What the market has “probably” learned

People tend to agree upon the fact that one of the greatest virtues of children is their sense wonder, and that those who are able to preserve it, as grownups, enjoy an enviable intellectual curiosity.

“A child’s world is fresh and new and beautiful, full or wonder and excitement.”
― Rachel Carson, The Sense of Wonder

That particular trait should not be mistaken with naivety, being amazed by life’s wonders should invite us to reflect, and learn.

“If I had influence with the good fairy who is supposed to preside over the christening of all children, I should ask that her gift to each child in the world be a sense of wonder so indestructible that it would last throughout life, as an unfailing antidote against the boredom and disenchantment of later year…”.

This curiosity has guided humanity to seek for answers, ever deeper, and managed to generate knowledge. Eventually, experience compounds and pays out.

In this sense it is that I wonder if the stock market participants have acquired this degree of maturity, and if that is why they seem to assimilate seemingly bad news more quickly. Lately, macroeconomic events appear to have had less impact on asset prices on a medium-term.

We already know how temperamental the market usually behaves, jumping between states of panic and euphoria, but it is the duration of these levels of fear that seem shorter. That is, windows of opportunity still show up, but for a shorter time span.

From the investors’ psychology perspective, risk aversion is highly regarded, and how in this eagerness the participants often make bad decisions and feed a vicious circle. However, in the past couple of years whenever negative events arise, “something” seems to put them back on track, lessening either the dimension or the duration of this pressures.

This question arises more specifically after the recent Brexit’s anniversary, and its apparent rapid assimilation in the stock market, taking it to historical highs despite the repercussions so discussed at the time.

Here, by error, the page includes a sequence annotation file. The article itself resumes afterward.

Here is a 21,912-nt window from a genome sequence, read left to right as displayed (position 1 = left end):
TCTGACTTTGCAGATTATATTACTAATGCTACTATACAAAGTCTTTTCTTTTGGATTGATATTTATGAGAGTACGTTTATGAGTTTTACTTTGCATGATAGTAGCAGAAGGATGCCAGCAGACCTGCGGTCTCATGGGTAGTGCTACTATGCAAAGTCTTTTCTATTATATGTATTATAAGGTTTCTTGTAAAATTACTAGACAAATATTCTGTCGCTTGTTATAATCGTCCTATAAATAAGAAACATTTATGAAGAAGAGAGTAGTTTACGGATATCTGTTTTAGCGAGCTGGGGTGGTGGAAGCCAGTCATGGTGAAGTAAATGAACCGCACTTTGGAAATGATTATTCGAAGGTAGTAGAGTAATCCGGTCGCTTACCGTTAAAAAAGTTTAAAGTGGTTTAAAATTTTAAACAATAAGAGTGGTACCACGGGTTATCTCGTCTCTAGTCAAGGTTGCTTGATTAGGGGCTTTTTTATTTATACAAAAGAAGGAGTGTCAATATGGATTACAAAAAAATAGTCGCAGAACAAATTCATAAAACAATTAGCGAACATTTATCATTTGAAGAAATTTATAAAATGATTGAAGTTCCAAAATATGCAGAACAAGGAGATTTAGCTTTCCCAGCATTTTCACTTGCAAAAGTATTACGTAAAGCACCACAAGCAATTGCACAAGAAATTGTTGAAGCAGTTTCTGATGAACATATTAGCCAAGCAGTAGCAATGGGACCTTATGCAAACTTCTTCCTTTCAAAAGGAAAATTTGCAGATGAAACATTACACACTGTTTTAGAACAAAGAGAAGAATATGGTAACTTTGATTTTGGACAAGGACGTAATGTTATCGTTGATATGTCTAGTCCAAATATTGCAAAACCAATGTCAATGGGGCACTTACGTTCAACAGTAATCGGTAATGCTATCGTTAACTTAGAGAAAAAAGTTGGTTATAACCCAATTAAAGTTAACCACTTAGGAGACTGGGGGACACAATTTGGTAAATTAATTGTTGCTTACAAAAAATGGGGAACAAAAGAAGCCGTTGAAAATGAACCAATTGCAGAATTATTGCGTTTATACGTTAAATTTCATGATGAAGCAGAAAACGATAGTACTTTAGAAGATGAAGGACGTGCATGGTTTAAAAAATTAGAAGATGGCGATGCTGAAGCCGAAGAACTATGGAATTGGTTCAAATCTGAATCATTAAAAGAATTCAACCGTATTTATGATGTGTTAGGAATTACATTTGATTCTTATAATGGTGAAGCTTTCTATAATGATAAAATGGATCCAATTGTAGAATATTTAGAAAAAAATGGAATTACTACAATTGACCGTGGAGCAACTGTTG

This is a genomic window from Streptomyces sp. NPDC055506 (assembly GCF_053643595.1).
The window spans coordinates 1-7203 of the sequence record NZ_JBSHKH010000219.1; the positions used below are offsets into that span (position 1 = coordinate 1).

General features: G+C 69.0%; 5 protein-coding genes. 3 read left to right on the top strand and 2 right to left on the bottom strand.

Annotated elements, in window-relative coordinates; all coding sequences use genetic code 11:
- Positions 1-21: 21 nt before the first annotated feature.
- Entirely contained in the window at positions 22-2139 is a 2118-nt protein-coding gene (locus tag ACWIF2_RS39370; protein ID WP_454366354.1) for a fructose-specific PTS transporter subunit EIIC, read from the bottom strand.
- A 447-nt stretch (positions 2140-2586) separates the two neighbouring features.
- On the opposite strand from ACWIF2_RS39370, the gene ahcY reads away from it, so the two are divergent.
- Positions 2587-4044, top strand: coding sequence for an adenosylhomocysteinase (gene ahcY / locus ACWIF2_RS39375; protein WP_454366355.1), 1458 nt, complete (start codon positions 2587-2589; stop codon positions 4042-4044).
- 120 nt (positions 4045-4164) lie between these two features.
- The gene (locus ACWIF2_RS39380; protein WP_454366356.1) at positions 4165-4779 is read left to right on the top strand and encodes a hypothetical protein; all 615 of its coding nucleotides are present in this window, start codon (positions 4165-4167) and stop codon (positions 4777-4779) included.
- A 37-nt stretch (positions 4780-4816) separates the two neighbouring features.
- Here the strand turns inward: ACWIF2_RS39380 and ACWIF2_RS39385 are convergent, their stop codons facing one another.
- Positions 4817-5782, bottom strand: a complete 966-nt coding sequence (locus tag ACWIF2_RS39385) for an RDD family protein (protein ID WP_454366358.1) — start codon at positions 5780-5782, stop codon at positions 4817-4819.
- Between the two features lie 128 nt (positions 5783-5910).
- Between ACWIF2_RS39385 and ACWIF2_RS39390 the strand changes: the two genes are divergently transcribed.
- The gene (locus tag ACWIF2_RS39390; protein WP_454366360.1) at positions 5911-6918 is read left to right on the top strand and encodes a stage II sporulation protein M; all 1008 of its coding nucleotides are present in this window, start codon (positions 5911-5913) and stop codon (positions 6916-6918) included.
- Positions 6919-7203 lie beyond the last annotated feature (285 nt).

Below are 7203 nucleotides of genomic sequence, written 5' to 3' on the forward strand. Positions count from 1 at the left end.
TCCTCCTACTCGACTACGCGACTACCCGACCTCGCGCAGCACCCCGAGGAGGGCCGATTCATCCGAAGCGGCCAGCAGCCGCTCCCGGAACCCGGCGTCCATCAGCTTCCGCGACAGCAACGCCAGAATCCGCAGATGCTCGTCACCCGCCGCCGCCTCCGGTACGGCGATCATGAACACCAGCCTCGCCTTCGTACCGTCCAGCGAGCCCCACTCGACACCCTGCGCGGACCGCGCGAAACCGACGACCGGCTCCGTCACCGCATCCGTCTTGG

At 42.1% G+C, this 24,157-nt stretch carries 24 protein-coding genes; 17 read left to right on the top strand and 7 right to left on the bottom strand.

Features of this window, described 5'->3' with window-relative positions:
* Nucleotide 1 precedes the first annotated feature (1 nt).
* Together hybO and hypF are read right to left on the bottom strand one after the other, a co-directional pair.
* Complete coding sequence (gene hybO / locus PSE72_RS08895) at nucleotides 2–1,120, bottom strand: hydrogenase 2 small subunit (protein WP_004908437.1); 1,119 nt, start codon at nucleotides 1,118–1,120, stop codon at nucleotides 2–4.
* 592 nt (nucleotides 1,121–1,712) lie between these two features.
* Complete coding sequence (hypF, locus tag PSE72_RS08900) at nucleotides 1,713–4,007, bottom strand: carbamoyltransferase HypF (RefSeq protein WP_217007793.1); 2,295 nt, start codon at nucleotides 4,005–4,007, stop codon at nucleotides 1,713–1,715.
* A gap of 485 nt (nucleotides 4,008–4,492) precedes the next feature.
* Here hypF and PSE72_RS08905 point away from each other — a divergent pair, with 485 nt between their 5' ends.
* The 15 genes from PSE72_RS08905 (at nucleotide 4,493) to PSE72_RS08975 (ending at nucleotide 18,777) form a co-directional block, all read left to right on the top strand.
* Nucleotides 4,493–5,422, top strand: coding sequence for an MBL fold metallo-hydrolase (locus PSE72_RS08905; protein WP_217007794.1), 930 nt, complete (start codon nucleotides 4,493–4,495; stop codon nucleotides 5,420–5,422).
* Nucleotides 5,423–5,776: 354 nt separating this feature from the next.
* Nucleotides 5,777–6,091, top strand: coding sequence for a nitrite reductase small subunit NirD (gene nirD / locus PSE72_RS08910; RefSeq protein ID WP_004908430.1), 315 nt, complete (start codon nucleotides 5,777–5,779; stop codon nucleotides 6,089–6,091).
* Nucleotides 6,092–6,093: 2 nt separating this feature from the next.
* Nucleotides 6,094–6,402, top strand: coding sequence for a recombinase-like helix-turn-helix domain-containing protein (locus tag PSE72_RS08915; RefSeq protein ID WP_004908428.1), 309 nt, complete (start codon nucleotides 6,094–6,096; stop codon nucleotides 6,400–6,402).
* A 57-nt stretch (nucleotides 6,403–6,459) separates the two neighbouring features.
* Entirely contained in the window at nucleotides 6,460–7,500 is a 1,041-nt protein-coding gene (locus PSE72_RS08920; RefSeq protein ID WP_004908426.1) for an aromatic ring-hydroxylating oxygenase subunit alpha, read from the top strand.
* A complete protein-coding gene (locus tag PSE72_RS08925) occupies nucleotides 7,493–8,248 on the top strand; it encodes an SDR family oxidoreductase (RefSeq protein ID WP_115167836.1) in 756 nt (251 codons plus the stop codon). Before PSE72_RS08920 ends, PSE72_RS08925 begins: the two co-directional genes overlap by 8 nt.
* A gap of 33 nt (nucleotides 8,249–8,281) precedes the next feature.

Several explanations may arise on this regard, one is that ever more and more participants are acting in a rational way (as econs) and avoiding these untimely impulses to rush out without effectively determining the impacts on valuations.

Aswath Damodaran states that if an event does not translate into an impact on future cash generation or on the discount rate, the effects on the asset value cannot be quantified correctly. Have the participants arrived at this degree of maturity to self-regulate their impulses? Sounds romantic.

Another cause could be the growing number of strategies that respond automatically to changes in asset prices, based on quantitative models, better known as algorithms. This answer is beginning to make some sense, but not only is there a need for consensus in the programming of these guidelines, but also available capital for its execution.

Some of the liquidity injected into the major economies, by Central Banks, following the financial crisis in 2008 could still be on the sidelines waiting to enter the market, regretting to have missed its comeback.

The theory dictates that prices of products and services respond to the everlasting clash of supply and demand, and that an imbalance where a greater number of applicants contrasts with a limited supply of goods results in an increase in prices or inflation. Hence, a limited supply of financial assets for an ever growing number of participants with increasing liquidity could have resulted in an inflation in the prices of financial assets, reflected in stretched valuations.

A normalization of valuations occurs when the results of the companies keep up an increasing step. Therefore, this liquidity injected into the economy could help to ease valuations if it is used in investments addressed to increase the companies’ profitability, or by the consumers, translating into earnings’ growth, which in turn would support economic growth.

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